I open the minivan door and witness the horror that is the cacophony of clutter, and I say, “God, thanks for these little people that are home with me.”

And slowly, slowly, something miraculous happens. My heart changes. It really, really does. It’s usually not unicorns and sparkles outwardly, but it is prettier on the inside.

 I’m still not in love with the poop or the what-is-that-on-the-floorboard?, but I’m a little more in love with the Giver of Life. I’m more aware of the unbelievable gifts soaked in my life. I’m humbled. And so it is the same on Thanksgiving Day. There’s people and noises and casseroles and chaos, and often a sweet potatoed floor. And those perpetrators are reasons for thanks—they’re gifts from God.

 This season, don’t wait for your feelings to flourish. Say thanks anyway, and see what happens.

Written by Tsh Oxenreider

Tuesday, November 22

Red Badge of Stress

Read Psalm 62:5-12

I read this today, and it knocked my socks off.

“I call it stress and act like it’s normal, some kind of trophy to be proud of.”

The author was talking about feeling tired, worn out, over committed and under creative. There is likely a reason such a topic should speak to me at this juncture in my life, as I feel tired, worn out, over committed and under creative these days.

I tend to wear my busyness as a badge. As if the number of meetings, errands, subjects to teach, crafts to create and foods to prepare somehow validates me as a person. I am special because of the length of my to-do list and the number of people who need me.

It’s not that I can’t say “no,” it’s that I don’t want to say “no.” I like the people I work with. I value the time I spend with them. I enjoy the teaching, the crafting and the cooking. I love being involved in the things I am involved with. But when I literally have to be three people at once on a Sunday morning (not including the always present roll of wife and mom), something’s not quite right.

Just because we can juggle doesn’t mean we need to all the time. I thought by now I’d read enough on this topic to be an expert. Apparently it’s not the reading that gains the expertise.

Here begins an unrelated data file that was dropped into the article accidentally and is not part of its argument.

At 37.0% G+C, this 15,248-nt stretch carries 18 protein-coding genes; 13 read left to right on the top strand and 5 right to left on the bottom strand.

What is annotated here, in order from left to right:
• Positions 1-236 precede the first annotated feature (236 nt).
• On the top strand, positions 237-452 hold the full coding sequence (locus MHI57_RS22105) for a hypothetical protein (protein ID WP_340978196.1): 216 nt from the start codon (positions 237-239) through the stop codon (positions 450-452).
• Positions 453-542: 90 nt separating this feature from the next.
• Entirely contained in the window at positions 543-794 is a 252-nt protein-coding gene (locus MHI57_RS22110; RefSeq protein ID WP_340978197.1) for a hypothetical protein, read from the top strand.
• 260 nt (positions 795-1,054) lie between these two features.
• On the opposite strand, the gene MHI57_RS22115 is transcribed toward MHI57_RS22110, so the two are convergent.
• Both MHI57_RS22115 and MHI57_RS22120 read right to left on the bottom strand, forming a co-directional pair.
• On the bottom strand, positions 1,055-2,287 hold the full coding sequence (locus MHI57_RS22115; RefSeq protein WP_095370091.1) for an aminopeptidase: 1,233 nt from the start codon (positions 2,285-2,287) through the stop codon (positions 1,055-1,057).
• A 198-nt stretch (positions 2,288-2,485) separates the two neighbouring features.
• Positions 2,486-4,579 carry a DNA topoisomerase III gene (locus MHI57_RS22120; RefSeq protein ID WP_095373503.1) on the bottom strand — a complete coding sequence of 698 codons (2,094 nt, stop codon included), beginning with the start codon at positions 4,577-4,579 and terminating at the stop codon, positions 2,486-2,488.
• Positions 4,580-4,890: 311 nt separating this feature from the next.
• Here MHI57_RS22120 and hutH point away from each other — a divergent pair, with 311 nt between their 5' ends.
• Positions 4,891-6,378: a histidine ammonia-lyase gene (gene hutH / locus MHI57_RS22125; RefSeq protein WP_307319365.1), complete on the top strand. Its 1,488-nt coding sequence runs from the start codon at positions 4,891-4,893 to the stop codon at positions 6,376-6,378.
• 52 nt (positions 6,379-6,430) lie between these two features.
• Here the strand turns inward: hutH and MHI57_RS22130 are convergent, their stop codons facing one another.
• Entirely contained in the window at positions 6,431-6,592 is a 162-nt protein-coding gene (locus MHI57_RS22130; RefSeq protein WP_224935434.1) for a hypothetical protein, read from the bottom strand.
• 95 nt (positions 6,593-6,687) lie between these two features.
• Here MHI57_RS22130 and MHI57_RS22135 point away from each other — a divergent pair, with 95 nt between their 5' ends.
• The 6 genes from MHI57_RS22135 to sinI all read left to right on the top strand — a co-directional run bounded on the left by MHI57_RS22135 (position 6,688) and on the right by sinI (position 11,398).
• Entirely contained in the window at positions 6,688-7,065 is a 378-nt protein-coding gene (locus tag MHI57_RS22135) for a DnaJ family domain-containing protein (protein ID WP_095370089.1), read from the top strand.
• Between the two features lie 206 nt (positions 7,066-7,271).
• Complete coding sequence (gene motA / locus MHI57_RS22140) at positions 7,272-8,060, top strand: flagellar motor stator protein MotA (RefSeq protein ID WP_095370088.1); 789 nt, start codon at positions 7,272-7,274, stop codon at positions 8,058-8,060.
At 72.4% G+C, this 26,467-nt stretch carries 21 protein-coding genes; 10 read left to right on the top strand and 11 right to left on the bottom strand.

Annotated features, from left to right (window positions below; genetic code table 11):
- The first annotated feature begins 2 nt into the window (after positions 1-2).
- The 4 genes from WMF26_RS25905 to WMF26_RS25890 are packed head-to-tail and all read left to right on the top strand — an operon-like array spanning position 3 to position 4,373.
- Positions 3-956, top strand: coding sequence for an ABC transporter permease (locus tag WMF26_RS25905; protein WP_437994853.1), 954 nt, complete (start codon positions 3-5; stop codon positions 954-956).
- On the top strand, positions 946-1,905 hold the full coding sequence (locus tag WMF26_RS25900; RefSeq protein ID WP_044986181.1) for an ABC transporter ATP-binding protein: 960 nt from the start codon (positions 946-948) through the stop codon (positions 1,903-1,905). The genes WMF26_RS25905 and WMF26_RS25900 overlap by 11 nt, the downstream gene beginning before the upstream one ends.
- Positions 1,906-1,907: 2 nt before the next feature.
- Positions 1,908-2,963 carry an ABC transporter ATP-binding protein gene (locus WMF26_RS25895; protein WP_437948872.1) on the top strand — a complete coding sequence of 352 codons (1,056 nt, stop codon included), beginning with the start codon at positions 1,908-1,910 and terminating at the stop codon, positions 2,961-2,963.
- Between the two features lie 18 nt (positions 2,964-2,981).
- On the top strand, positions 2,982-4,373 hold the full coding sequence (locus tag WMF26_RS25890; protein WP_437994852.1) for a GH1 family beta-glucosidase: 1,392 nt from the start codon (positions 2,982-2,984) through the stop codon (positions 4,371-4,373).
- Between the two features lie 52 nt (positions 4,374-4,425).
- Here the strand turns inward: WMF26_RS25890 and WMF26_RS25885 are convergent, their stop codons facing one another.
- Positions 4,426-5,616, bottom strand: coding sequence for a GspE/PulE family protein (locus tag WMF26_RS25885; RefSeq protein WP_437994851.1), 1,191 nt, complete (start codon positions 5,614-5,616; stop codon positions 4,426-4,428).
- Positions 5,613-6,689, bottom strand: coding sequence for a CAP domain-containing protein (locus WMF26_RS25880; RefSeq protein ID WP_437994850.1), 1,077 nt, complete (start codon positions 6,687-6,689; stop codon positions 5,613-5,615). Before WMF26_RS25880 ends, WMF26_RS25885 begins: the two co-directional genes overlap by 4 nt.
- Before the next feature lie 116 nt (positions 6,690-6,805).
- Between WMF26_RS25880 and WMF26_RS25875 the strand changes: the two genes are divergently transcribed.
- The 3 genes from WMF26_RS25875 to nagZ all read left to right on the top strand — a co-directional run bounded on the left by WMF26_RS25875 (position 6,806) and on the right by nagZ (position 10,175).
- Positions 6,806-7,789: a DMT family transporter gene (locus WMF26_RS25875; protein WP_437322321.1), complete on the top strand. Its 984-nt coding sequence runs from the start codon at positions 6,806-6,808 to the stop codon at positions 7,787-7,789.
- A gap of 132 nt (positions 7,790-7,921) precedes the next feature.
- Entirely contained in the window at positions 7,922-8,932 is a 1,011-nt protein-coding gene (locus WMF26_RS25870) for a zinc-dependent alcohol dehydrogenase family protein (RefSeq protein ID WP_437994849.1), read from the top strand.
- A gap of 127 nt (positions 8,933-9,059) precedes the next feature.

As we venture forth into the craze of “the Holliday season,” which I’m pretty starts in September now, we need to remember that saying no to a few things we really, really want to do might just be necessary.

And we need to remember that most of our stress is voluntary. When things happen outside of our control we have the option of freaking out, or hanging out in the shadow of the Almighty.

We can reconcile rest and busyness, it’s just a lot more complicated. It involves getting up earlier, making more lists and-contrary to popular belief-spending more time with God. Early morning quiet time is one of those things that gets shoved to the back burner on crazy days, but those are the days it absolutely must come first.

I’m not sure how I can emphasize this point enough.

It’s the first thing I neglect too. “I’ll squeeze it in later,” I tell myself a dozen times a day. And as I fall, used up and wrung out into bed, I tell myself, “Tomorrow is another day.” And it is. Another busy day full of doing this and doing that and before I know it, my Bible is buried under a pile of bills or I’m sushing my hungry kids so I can hurry through day 16 of my Bible study just so I can cross it off my list.

Not cool.

And then I wonder why it’s all catching up to me. Why, when I have my life filled with so many good things, am I so tense all the time?

Rest doesn’t always come through resting. Not the way we define it anyway. Just as we can be just stressed out doing nothing, we can be at peace in the middle of a storm. The act of resting is not as important as in whom we rest.

Being stressed is nothing to be proud of. Being at peace when we should be stressed sure is though. As long as the pride goes to the right source:

“Yes, my soul, find rest in God; my hope comes from Him.
Truly He is my rock and my salvation; He is my fortress, I will not be shaken.”

Monday, November 21

Choose This Day

Read Joshua 24:2-22

At the end of Joshua's life, he had an important message to impart to the Israelite people: choose whom you will serve. God led his people from slavery in Egypt to safety through walls of water and drowned those who pursued. After living in the wilderness for many years, they battled nation and after nation, defeating them by God's power each time. Finally they were in the promised land and Joshua tells them to remember everything they have been through and choose...